What Happens Now?

I haven't been able to get the question out of my mind: What happens now?

I ran into an article this morning on Live Science that defines spirituality as feelings of purpose and value and have quality and depth in inter-personal relationships. Researchers have found that those that are spiritual are happy, and they also found that practicing a religion has no impact on the sense of happiness at all.

No, I'm not knocking religions. What I am pointing out is in support of what I said in The World is Ending, namely that there is a difference between feeling something is true or just saying it's true because everyone else does. That's why I think it's important to examine the rhetoric to see if it fits with what you feel.

Carl Jung would call this the difference between an introvert and an extrovert. In very general terms, an introvert looks inside to evaluate any given situation when an extrovert would look to others for clues on how they have evaluated it and then going with the popular. Like with just about everything else in the realm of mental health, it's the extremes that cause problems, so finding the right balance becomes the task at hand. (The great thing about Carl Jung is that he formed his theories after studying many varied cultures around the world.)

I got to thinking about all this again after reading that, though there are far more Muslims in the world, because they are generally uneducated, they have made few contributions and advancements, thus lost power in the world. I found this in-depth discussion on Windmill on the Hill., and I highly recommend that you read it. It frightens me to my core because here is a whole people that have no choice but to live as extroverts!

Which brings me to this thing with Gaza and Israel. All I can think of is to say, "Hey people, they are on a very different path than we are!" We can't understand or relate to that conflict, whatever it is, because we are free to dig in and decide for ourselves! We can educate ourselves, we can learn, we can evaluate based on our own past experiences, and because of all of that, we can use our conscience, our values, our morals, our sense of right and wrong.

It is no surprise that some react violently to the inhumanity of Israel's might in attacking Gaza. You have to wonder why Gaza would be so idiotic as to keep lobbing rockets, little, itty-bitty rockets at such a huge and powerful country. Does their fight become any more justifiable when it is so impossible to win? So, people around the world rise up in defense of the loser, the lost puppy, the weak. That is the way we are. We are a humane, giving and compassionate people who freely stand up for what we feel is right.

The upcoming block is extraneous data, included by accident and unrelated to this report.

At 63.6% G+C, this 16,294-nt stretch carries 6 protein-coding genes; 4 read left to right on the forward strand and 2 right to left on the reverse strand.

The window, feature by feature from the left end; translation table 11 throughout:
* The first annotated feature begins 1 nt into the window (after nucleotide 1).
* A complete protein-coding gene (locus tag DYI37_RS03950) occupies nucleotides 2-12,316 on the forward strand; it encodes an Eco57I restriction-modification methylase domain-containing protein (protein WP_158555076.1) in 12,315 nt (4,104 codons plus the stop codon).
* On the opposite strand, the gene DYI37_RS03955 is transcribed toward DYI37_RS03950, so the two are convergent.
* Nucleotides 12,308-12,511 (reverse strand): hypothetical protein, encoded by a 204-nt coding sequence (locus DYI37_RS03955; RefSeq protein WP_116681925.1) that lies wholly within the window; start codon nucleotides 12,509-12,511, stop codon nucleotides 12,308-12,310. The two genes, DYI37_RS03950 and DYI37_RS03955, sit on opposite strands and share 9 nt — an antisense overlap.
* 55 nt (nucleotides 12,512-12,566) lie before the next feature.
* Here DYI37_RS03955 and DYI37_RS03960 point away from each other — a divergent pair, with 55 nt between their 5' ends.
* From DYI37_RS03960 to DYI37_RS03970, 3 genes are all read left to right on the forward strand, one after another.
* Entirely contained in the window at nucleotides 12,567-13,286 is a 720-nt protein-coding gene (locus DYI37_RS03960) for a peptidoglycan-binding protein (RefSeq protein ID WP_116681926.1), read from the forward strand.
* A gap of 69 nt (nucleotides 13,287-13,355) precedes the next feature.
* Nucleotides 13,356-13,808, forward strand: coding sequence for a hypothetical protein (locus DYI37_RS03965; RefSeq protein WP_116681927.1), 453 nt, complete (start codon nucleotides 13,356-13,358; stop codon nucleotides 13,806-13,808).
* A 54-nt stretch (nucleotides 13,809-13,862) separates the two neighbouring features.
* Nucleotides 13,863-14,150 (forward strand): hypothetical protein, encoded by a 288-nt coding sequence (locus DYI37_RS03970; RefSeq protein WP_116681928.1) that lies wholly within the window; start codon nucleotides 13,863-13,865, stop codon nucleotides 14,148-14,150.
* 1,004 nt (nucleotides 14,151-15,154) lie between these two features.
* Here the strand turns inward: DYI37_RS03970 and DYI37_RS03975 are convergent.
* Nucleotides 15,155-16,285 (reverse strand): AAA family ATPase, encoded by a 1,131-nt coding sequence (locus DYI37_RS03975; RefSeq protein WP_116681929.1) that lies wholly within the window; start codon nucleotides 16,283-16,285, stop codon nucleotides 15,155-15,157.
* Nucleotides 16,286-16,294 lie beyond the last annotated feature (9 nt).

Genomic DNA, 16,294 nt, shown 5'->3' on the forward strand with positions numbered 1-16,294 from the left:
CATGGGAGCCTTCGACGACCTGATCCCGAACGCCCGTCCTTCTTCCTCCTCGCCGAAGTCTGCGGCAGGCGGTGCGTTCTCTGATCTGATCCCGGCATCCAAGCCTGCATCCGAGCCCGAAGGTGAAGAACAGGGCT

But, this humanitarian crusade is causing a deeper, even more devastating rift. Protests against Israel are happening everywhere, and they are violent already. It is the volatile beginning of social unrest, the one thing that could set off a chain of violence and death of many more than the people living in Gaza. The conditions are ripe for people to begin pulling out whatever weapon is handy and killing neighbors and strangers alike with this extremely stressful worldwide economic crisis.

Use your anger, indignation, compassion, frustration and fear as a signal to take action; not by raising your fist, but by educating yourself, problem solving and networking with others who wish to be active instead of reactive. Examine the rhetoric, evaluate the statements, tap into your spirituality, then go from there well prepared to make the world a better place.

Remember: Active instead of reactive, not kill or be killed.

Perhaps then my German Shepherd and I can relax our vigil a little.


  1. I prefer the term Pro-Active. The hard part is there are so many different cultures that comprise this conflict and others. I think at times we fail to look into their culture and understand where they are standing, and why. We have a habit of pushing our "ways" on others. It makes it more difficult for us, because they see us as pushy at times.

    I agree that education, or lack there of, is a major issue in dealing with these situations.

  2. Hi Eric. Thanks for stopping and commenting!

    I hadn't remembered the term "pro-active" when I wrote this. I meant it as the same.

    I have a feeling that middle eastern cultures are so different from ours that we would still have a difficult time understanding, even with learning more about it (on top of what we read in the news). Because we lack that basic understanding is why we come off as pushy - we just have no way of comprehending.

  3. Hey, how are you doing? Hope everything is well...